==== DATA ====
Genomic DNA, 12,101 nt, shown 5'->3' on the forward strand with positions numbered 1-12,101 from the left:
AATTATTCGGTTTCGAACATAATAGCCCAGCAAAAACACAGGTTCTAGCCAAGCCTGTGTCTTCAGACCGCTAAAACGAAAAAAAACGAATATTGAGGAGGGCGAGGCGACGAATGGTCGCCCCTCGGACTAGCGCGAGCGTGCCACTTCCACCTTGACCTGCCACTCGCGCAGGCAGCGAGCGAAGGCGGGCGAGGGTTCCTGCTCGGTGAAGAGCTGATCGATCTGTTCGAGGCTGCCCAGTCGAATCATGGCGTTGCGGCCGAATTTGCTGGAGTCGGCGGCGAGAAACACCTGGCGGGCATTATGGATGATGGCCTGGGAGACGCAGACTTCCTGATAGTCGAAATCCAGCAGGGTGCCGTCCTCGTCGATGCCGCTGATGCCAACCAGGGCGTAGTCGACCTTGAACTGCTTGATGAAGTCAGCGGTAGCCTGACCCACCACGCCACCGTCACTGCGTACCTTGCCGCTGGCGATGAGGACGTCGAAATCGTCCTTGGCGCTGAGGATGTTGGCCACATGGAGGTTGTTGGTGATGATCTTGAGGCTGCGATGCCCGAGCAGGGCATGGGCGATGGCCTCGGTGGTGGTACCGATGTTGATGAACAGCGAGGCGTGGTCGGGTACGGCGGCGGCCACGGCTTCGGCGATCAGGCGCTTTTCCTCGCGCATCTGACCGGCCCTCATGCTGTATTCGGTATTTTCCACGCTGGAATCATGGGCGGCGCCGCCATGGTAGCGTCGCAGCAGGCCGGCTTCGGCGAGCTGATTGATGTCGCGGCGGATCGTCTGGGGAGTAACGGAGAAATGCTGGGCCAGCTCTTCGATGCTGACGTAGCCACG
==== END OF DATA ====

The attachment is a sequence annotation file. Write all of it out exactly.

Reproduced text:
Genomic DNA, 12,101 nt, shown 5'->3' on the forward strand with positions numbered 1-12,101 from the left:
AATTATTCGGTTTCGAACATAATAGCCCAGCAAAAACACAGGTTCTAGCCAAGCCTGTGTCTTCAGACCGCTAAAACGAAAAAAAACGAATATTGAGGAGGGCGAGGCGACGAATGGTCGCCCCTCGGACTAGCGCGAGCGTGCCACTTCCACCTTGACCTGCCACTCGCGCAGGCAGCGAGCGAAGGCGGGCGAGGGTTCCTGCTCGGTGAAGAGCTGATCGATCTGTTCGAGGCTGCCCAGTCGAATCATGGCGTTGCGGCCGAATTTGCTGGAGTCGGCGGCGAGAAACACCTGGCGGGCATTATGGATGATGGCCTGGGAGACGCAGACTTCCTGATAGTCGAAATCCAGCAGGGTGCCGTCCTCGTCGATGCCGCTGATGCCAACCAGGGCGTAGTCGACCTTGAACTGCTTGATGAAGTCAGCGGTAGCCTGACCCACCACGCCACCGTCACTGCGTACCTTGCCGCTGGCGATGAGGACGTCGAAATCGTCCTTGGCGCTGAGGATGTTGGCCACATGGAGGTTGTTGGTGATGATCTTGAGGCTGCGATGCCCGAGCAGGGCATGGGCGATGGCCTCGGTGGTGGTACCGATGTTGATGAACAGCGAGGCGTGGTCGGGTACGGCGGCGGCCACGGCTTCGGCGATCAGGCGCTTTTCCTCGCGCATCTGACCGGCCCTCATGCTGTATTCGGTATTTTCCACGCTGGAATCATGGGCGGCGCCGCCATGGTAGCGTCGCAGCAGGCCGGCTTCGGCGAGCTGATTGATGTCGCGGCGGATCGTCTGGGGAGTAACGGAGAAATGCTGGGCCAGCTCTTCGATGCTGACGTAGCCACG